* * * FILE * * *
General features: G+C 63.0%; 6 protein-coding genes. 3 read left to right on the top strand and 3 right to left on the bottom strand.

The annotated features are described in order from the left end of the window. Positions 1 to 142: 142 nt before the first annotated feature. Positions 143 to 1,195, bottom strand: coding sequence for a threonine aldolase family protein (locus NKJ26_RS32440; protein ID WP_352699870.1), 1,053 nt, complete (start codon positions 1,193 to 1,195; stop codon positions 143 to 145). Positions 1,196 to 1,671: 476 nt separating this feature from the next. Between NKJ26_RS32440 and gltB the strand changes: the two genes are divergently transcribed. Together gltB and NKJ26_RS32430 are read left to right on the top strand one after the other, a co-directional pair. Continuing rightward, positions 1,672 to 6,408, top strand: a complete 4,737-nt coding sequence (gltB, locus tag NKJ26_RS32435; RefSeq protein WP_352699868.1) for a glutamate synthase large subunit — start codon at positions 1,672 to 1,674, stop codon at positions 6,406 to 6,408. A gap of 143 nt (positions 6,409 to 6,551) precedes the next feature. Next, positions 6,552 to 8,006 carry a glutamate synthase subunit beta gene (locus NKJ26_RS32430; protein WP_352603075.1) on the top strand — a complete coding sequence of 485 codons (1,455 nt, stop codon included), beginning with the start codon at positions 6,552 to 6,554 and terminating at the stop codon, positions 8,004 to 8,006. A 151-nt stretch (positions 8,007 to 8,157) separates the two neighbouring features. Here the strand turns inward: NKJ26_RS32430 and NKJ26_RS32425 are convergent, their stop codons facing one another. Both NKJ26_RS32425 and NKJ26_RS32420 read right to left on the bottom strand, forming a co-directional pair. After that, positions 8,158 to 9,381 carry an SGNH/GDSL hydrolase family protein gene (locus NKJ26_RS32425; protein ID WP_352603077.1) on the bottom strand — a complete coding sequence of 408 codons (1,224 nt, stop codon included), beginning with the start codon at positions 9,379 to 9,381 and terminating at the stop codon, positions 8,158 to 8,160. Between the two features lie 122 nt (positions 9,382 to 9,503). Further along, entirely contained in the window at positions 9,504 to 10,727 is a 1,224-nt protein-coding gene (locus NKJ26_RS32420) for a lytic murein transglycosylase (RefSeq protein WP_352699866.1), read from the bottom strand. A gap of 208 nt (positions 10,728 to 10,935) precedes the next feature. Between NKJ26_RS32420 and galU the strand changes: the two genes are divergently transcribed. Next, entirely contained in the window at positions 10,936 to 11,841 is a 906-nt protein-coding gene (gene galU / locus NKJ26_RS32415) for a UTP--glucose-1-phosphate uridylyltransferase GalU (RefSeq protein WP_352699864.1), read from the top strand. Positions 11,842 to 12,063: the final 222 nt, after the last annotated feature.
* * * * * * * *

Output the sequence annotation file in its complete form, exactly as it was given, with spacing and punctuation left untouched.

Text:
General features: G+C 63.0%; 6 protein-coding genes. 3 read left to right on the top strand and 3 right to left on the bottom strand.

The annotated features are described in order from the left end of the window. Positions 1 to 142: 142 nt before the first annotated feature. Positions 143 to 1,195, bottom strand: coding sequence for a threonine aldolase family protein (locus NKJ26_RS32440; protein ID WP_352699870.1), 1,053 nt, complete (start codon positions 1,193 to 1,195; stop codon positions 143 to 145). Positions 1,196 to 1,671: 476 nt separating this feature from the next. Between NKJ26_RS32440 and gltB the strand changes: the two genes are divergently transcribed. Together gltB and NKJ26_RS32430 are read left to right on the top strand one after the other, a co-directional pair. Continuing rightward, positions 1,672 to 6,408, top strand: a complete 4,737-nt coding sequence (gltB, locus tag NKJ26_RS32435; RefSeq protein WP_352699868.1) for a glutamate synthase large subunit — start codon at positions 1,672 to 1,674, stop codon at positions 6,406 to 6,408. A gap of 143 nt (positions 6,409 to 6,551) precedes the next feature. Next, positions 6,552 to 8,006 carry a glutamate synthase subunit beta gene (locus NKJ26_RS32430; protein WP_352603075.1) on the top strand — a complete coding sequence of 485 codons (1,455 nt, stop codon included), beginning with the start codon at positions 6,552 to 6,554 and terminating at the stop codon, positions 8,004 to 8,006. A 151-nt stretch (positions 8,007 to 8,157) separates the two neighbouring features. Here the strand turns inward: NKJ26_RS32430 and NKJ26_RS32425 are convergent, their stop codons facing one another. Both NKJ26_RS32425 and NKJ26_RS32420 read right to left on the bottom strand, forming a co-directional pair. After that, positions 8,158 to 9,381 carry an SGNH/GDSL hydrolase family protein gene (locus NKJ26_RS32425; protein ID WP_352603077.1) on the bottom strand — a complete coding sequence of 408 codons (1,224 nt, stop codon included), beginning with the start codon at positions 9,379 to 9,381 and terminating at the stop codon, positions 8,158 to 8,160. Between the two features lie 122 nt (positions 9,382 to 9,503). Further along, entirely contained in the window at positions 9,504 to 10,727 is a 1,224-nt protein-coding gene (locus NKJ26_RS32420) for a lytic murein transglycosylase (RefSeq protein WP_352699866.1), read from the bottom strand. A gap of 208 nt (positions 10,728 to 10,935) precedes the next feature. Between NKJ26_RS32420 and galU the strand changes: the two genes are divergently transcribed. Next, entirely contained in the window at positions 10,936 to 11,841 is a 906-nt protein-coding gene (gene galU / locus NKJ26_RS32415) for a UTP--glucose-1-phosphate uridylyltransferase GalU (RefSeq protein WP_352699864.1), read from the top strand. Positions 11,842 to 12,063: the final 222 nt, after the last annotated feature.